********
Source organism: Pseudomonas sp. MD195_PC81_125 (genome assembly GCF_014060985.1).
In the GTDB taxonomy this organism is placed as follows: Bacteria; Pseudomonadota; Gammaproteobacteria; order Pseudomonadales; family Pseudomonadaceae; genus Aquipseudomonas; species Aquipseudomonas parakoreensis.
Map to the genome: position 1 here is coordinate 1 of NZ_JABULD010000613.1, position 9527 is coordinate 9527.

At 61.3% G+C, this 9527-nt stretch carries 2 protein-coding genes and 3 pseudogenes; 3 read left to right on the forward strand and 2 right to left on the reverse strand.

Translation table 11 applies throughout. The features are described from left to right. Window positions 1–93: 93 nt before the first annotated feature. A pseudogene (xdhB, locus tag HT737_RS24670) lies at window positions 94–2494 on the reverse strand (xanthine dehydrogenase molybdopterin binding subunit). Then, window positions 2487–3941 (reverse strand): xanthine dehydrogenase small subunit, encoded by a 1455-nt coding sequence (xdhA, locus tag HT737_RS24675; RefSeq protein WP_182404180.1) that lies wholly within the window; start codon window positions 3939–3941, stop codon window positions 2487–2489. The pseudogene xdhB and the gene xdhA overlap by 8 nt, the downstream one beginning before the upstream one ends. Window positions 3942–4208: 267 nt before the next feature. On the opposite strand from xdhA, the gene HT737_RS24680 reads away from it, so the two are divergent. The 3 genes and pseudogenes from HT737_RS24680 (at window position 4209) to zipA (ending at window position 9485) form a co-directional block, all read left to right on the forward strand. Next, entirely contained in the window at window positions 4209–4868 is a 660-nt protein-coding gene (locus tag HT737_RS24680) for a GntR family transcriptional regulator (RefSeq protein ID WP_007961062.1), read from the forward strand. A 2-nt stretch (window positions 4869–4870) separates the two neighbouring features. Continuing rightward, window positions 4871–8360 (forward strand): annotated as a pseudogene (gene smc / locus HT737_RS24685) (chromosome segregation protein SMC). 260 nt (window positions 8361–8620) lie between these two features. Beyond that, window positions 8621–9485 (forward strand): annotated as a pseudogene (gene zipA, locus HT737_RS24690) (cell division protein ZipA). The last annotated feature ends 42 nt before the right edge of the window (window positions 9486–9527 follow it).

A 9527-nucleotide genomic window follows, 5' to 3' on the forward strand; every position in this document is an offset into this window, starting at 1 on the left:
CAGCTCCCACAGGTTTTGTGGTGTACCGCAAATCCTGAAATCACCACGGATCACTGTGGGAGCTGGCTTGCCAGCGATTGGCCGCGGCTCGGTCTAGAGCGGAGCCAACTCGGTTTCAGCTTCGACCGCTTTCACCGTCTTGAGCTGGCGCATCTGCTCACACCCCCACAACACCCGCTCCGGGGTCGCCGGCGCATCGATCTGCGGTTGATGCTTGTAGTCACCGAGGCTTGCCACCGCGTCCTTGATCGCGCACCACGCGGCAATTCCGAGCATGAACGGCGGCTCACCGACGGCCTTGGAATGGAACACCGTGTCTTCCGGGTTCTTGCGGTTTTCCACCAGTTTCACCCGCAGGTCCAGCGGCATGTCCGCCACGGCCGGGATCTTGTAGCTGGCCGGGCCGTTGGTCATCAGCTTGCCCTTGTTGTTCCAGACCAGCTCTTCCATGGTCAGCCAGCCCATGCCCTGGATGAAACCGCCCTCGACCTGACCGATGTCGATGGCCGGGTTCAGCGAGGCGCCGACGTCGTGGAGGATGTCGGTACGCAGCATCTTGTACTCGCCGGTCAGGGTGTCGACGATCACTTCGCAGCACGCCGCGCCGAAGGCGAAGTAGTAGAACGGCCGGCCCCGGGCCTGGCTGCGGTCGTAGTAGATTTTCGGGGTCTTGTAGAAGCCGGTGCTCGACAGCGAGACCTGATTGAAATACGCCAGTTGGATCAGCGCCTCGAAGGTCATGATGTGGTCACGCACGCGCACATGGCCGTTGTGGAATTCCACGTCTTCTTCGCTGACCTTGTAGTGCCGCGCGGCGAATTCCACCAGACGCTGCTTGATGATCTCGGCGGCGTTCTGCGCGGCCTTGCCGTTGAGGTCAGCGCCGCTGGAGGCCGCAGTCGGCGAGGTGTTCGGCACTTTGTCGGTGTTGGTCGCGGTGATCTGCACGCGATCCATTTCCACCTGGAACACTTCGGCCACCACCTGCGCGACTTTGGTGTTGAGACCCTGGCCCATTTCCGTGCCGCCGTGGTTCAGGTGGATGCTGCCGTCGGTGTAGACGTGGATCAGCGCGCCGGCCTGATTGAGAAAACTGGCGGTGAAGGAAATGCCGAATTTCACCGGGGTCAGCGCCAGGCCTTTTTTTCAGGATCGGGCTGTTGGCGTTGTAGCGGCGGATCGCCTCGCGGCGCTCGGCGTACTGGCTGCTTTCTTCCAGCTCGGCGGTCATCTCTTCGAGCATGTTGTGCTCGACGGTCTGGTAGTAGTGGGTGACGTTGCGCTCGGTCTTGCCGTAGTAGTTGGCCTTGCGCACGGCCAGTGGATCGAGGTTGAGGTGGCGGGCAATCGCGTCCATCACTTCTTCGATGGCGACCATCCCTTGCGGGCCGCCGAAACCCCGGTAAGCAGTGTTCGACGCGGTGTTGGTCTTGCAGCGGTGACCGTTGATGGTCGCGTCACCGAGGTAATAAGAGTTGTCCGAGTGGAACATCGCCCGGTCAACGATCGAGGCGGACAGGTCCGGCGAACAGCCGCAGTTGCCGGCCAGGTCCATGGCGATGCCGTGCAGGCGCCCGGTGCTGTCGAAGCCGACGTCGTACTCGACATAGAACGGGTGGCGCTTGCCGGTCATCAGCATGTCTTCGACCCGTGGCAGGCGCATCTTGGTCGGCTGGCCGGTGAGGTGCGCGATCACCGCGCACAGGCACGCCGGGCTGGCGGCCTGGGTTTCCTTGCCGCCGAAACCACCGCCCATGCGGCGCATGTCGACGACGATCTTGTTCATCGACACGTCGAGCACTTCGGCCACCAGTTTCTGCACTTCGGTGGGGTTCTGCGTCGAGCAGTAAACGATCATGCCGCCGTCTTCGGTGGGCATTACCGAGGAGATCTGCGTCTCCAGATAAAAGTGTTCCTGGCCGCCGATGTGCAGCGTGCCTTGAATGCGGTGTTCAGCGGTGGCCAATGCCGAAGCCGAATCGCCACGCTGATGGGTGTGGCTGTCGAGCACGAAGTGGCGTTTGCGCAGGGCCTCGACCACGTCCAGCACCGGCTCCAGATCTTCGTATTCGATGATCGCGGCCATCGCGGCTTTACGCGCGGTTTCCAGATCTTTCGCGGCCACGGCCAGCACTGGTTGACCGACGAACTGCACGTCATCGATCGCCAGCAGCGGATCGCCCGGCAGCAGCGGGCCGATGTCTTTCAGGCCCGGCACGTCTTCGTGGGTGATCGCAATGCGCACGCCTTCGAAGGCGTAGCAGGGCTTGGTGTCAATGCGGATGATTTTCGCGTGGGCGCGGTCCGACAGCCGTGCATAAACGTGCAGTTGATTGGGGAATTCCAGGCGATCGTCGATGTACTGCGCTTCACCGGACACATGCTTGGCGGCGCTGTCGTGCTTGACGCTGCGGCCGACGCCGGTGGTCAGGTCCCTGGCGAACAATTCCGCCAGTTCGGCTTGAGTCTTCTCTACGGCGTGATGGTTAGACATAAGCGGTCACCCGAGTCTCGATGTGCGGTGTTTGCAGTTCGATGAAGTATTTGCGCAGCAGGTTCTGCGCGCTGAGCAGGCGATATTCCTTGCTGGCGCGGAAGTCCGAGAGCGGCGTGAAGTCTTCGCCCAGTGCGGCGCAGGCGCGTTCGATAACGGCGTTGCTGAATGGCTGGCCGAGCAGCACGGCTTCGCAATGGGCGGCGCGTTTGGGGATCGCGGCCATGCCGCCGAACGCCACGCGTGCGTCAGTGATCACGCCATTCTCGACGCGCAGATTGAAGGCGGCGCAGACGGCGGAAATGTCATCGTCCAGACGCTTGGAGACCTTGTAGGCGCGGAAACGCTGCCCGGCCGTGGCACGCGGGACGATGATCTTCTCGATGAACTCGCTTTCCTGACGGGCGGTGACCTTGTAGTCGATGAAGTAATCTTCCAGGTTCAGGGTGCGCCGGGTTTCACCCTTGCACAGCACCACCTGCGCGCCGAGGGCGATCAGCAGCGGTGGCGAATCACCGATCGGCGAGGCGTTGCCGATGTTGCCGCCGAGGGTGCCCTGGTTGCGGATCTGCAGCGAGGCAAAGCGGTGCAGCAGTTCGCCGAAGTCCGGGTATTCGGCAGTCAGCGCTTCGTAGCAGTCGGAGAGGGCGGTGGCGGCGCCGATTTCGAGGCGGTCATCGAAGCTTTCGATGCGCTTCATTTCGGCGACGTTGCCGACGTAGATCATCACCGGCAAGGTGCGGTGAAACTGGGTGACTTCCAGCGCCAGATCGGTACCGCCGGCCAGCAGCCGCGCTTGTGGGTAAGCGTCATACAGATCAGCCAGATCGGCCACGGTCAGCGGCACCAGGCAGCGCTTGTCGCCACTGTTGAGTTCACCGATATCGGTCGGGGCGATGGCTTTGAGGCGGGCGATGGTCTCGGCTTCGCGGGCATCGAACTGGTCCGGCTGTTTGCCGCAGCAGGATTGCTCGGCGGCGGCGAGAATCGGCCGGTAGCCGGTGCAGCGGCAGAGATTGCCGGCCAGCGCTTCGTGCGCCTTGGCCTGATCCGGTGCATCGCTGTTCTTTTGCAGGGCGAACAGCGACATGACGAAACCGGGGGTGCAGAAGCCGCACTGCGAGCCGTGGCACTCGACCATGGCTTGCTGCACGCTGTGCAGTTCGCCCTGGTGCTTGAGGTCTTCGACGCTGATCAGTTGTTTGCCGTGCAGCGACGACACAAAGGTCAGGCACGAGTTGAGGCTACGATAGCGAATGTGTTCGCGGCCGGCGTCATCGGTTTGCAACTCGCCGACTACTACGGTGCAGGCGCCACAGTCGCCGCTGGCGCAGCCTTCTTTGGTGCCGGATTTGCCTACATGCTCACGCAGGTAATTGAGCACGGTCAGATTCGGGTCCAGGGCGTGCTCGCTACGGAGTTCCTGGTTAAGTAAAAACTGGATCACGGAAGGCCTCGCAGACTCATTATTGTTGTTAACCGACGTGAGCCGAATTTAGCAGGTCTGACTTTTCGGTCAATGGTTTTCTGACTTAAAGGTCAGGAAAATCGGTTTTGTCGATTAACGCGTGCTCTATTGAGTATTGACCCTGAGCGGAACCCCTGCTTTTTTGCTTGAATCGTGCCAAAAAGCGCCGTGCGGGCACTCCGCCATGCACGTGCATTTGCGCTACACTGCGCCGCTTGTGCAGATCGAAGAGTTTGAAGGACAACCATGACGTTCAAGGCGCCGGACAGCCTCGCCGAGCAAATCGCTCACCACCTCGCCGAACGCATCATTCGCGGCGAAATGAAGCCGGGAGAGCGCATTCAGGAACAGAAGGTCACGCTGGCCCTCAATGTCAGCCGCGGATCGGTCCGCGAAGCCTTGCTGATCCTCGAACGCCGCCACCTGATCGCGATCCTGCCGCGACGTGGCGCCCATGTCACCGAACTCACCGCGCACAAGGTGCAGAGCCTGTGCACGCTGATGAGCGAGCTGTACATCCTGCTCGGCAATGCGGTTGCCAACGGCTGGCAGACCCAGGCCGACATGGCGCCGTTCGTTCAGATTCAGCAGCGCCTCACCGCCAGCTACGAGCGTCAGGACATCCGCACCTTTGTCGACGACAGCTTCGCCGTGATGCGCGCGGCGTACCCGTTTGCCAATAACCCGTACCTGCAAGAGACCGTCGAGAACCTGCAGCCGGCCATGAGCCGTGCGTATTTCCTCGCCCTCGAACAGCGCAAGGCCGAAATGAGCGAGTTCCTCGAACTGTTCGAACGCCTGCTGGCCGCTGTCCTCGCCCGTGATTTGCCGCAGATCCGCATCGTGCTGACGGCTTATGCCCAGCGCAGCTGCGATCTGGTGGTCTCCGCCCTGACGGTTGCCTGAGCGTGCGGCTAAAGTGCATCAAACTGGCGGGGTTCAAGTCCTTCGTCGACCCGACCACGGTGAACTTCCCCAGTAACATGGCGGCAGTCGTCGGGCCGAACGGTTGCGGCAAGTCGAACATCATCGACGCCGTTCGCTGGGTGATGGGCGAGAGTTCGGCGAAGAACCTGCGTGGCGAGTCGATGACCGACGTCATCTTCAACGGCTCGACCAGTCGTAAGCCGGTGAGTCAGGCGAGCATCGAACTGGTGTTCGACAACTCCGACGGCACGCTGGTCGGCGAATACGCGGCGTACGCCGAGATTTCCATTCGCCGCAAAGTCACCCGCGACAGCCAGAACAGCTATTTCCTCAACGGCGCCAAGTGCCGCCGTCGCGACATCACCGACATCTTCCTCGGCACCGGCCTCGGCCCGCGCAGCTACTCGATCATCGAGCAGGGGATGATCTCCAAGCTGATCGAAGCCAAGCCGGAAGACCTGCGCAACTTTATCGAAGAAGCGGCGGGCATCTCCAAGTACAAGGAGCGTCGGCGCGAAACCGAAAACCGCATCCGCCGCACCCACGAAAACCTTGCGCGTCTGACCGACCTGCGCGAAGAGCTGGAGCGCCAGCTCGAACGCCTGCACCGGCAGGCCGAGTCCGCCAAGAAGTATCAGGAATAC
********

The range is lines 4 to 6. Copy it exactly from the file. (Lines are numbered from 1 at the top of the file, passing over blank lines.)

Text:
At 61.3% G+C, this 9527-nt stretch carries 2 protein-coding genes and 3 pseudogenes; 3 read left to right on the forward strand and 2 right to left on the reverse strand.

Translation table 11 applies throughout. The features are described from left to right. Window positions 1–93: 93 nt before the first annotated feature. A pseudogene (xdhB, locus tag HT737_RS24670) lies at window positions 94–2494 on the reverse strand (xanthine dehydrogenase molybdopterin binding subunit). Then, window positions 2487–3941 (reverse strand): xanthine dehydrogenase small subunit, encoded by a 1455-nt coding sequence (xdhA, locus tag HT737_RS24675; RefSeq protein WP_182404180.1) that lies wholly within the window; start codon window positions 3939–3941, stop codon window positions 2487–2489. The pseudogene xdhB and the gene xdhA overlap by 8 nt, the downstream one beginning before the upstream one ends. Window positions 3942–4208: 267 nt before the next feature. On the opposite strand from xdhA, the gene HT737_RS24680 reads away from it, so the two are divergent. The 3 genes and pseudogenes from HT737_RS24680 (at window position 4209) to zipA (ending at window position 9485) form a co-directional block, all read left to right on the forward strand. Next, entirely contained in the window at window positions 4209–4868 is a 660-nt protein-coding gene (locus tag HT737_RS24680) for a GntR family transcriptional regulator (RefSeq protein ID WP_007961062.1), read from the forward strand. A 2-nt stretch (window positions 4869–4870) separates the two neighbouring features. Continuing rightward, window positions 4871–8360 (forward strand): annotated as a pseudogene (gene smc / locus HT737_RS24685) (chromosome segregation protein SMC). 260 nt (window positions 8361–8620) lie between these two features. Beyond that, window positions 8621–9485 (forward strand): annotated as a pseudogene (gene zipA, locus HT737_RS24690) (cell division protein ZipA). The last annotated feature ends 42 nt before the right edge of the window (window positions 9486–9527 follow it).

A 9527-nucleotide genomic window follows, 5' to 3' on the forward strand; every position in this document is an offset into this window, starting at 1 on the left: